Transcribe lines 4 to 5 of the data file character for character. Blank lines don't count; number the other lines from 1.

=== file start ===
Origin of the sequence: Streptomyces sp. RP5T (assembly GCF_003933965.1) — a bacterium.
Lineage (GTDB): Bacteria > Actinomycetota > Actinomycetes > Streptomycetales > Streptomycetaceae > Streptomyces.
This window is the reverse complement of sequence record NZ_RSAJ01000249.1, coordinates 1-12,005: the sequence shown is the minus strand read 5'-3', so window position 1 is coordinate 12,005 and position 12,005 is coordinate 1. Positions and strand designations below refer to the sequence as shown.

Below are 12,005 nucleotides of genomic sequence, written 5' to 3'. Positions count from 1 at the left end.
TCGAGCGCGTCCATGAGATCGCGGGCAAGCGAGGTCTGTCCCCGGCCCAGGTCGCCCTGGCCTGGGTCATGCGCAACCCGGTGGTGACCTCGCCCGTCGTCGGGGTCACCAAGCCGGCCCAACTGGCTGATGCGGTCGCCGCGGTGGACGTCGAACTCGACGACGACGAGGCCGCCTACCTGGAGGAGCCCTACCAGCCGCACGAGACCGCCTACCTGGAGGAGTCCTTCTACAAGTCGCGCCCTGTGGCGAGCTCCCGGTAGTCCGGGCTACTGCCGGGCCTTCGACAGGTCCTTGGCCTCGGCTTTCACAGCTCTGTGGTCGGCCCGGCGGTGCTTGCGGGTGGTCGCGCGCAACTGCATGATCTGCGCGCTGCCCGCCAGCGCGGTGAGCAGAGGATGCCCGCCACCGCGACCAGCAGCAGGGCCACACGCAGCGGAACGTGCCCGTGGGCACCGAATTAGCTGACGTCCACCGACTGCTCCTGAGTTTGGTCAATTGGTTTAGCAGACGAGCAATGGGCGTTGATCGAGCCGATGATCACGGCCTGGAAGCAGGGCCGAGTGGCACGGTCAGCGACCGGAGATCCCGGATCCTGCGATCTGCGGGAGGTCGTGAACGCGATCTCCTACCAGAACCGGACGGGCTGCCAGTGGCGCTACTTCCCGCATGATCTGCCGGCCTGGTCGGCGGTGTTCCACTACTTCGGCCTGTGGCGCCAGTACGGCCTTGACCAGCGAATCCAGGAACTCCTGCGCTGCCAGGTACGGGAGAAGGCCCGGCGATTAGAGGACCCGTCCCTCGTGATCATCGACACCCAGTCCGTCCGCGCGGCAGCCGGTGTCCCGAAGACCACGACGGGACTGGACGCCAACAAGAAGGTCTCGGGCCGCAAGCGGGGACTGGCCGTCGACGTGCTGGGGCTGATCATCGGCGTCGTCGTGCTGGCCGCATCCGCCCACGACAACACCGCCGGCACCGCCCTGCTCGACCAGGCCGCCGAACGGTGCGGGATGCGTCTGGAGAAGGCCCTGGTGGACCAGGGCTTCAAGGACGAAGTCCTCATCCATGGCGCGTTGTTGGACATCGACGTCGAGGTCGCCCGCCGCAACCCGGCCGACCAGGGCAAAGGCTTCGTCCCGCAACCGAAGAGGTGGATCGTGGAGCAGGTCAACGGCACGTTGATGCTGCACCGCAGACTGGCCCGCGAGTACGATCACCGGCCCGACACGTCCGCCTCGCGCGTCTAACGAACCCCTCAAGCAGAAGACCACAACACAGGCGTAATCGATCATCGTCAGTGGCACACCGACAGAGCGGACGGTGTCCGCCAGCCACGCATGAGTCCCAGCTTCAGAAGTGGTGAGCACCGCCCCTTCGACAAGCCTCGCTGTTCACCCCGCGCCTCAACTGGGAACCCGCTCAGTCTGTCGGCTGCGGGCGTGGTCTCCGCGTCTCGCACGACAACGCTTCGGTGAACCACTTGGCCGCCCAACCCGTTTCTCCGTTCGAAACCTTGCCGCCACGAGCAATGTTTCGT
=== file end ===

Below are 12,005 nucleotides of genomic sequence, written 5' to 3'. Positions count from 1 at the left end.
TCGAGCGCGTCCATGAGATCGCGGGCAAGCGAGGTCTGTCCCCGGCCCAGGTCGCCCTGGCCTGGGTCATGCGCAACCCGGTGGTGACCTCGCCCGTCGTCGGGGTCACCAAGCCGGCCCAACTGGCTGATGCGGTCGCCGCGGTGGACGTCGAACTCGACGACGACGAGGCCGCCTACCTGGAGGAGCCCTACCAGCCGCACGAGACCGCCTACCTGGAGGAGTCCTTCTACAAGTCGCGCCCTGTGGCGAGCTCCCGGTAGTCCGGGCTACTGCCGGGCCTTCGACAGGTCCTTGGCCTCGGCTTTCACAGCTCTGTGGTCGGCCCGGCGGTGCTTGCGGGTGGTCGCGCGCAACTGCATGATCTGCGCGCTGCCCGCCAGCGCGGTGAGCAGAGGATGCCCGCCACCGCGACCAGCAGCAGGGCCACACGCAGCGGAACGTGCCCGTGGGCACCGAATTAGCTGACGTCCACCGACTGCTCCTGAGTTTGGTCAATTGGTTTAGCAGACGAGCAATGGGCGTTGATCGAGCCGATGATCACGGCCTGGAAGCAGGGCCGAGTGGCACGGTCAGCGACCGGAGATCCCGGATCCTGCGATCTGCGGGAGGTCGTGAACGCGATCTCCTACCAGAACCGGACGGGCTGCCAGTGGCGCTACTTCCCGCATGATCTGCCGGCCTGGTCGGCGGTGTTCCACTACTTCGGCCTGTGGCGCCAGTACGGCCTTGACCAGCGAATCCAGGAACTCCTGCGCTGCCAGGTACGGGAGAAGGCCCGGCGATTAGAGGACCCGTCCCTCGTGATCATCGACACCCAGTCCGTCCGCGCGGCAGCCGGTGTCCCGAAGACCACGACGGGACTGGACGCCAACAAGAAGGTCTCGGGCCGCAAGCGGGGACTGGCCGTCGACGTGCTGGGGCTGATCATCGGCGTCGTCGTGCTGGCCGCATCCGCCCACGACAACACCGCCGGCACCGCCCTGCTCGACCAGGCCGCCGAACGGTGCGGGATGCGTCTGGAGAAGGCCCTGGTGGACCAGGGCTTCAAGGACGAAGTCCTCATCCATGGCGCGTTGTTGGACATCGACGTCGAGGTCGCCCGCCGCAACCCGGCCGACCAGGGCAAAGGCTTCGTCCCGCAACCGAAGAGGTGGATCGTGGAGCAGGTCAACGGCACGTTGATGCTGCACCGCAGACTGGCCCGCGAGTACGATCACCGGCCCGACACGTCCGCCTCGCGCGTCTAACGAACCCCTCAAGCAGAAGACCACAACACAGGCGTAATCGATCATCGTCAGTGGCACACCGACAGAGCGGACGGTGTCCGCCAGCCACGCATGAGTCCCAGCTTCAGAAGTGGTGAGCACCGCCCCTTCGACAAGCCTCGCTGTTCACCCCGCGCCTCAACTGGGAACCCGCTCAGTCTGTCGGCTGCGGGCGTGGTCTCCGCGTCTCGCACGACAACGCTTCGGTGAACCACTTGGCCGCCCAACCCGTTTCTCCGTTCGAAACCTTGCCGCCACGAGCAATGTTTCGT